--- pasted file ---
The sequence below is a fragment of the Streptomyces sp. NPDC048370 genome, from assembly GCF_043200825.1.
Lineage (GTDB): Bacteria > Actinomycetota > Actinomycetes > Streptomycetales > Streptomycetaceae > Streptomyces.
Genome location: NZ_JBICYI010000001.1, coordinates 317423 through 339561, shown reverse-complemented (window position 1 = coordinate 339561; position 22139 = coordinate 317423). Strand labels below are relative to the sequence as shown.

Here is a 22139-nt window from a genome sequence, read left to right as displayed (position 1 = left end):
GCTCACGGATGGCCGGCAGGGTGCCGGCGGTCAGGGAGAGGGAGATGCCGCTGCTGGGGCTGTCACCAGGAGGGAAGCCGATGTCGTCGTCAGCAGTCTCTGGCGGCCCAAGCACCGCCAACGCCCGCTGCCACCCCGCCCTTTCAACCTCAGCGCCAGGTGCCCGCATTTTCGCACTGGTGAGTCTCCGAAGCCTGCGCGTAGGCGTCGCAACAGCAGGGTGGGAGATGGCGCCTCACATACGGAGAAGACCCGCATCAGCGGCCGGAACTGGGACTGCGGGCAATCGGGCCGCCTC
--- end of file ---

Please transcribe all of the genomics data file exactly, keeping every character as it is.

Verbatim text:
The sequence below is a fragment of the Streptomyces sp. NPDC048370 genome, from assembly GCF_043200825.1.
Lineage (GTDB): Bacteria > Actinomycetota > Actinomycetes > Streptomycetales > Streptomycetaceae > Streptomyces.
Genome location: NZ_JBICYI010000001.1, coordinates 317423 through 339561, shown reverse-complemented (window position 1 = coordinate 339561; position 22139 = coordinate 317423). Strand labels below are relative to the sequence as shown.

Here is a 22139-nt window from a genome sequence, read left to right as displayed (position 1 = left end):
GCTCACGGATGGCCGGCAGGGTGCCGGCGGTCAGGGAGAGGGAGATGCCGCTGCTGGGGCTGTCACCAGGAGGGAAGCCGATGTCGTCGTCAGCAGTCTCTGGCGGCCCAAGCACCGCCAACGCCCGCTGCCACCCCGCCCTTTCAACCTCAGCGCCAGGTGCCCGCATTTTCGCACTGGTGAGTCTCCGAAGCCTGCGCGTAGGCGTCGCAACAGCAGGGTGGGAGATGGCGCCTCACATACGGAGAAGACCCGCATCAGCGGCCGGAACTGGGACTGCGGGCAATCGGGCCGCCTC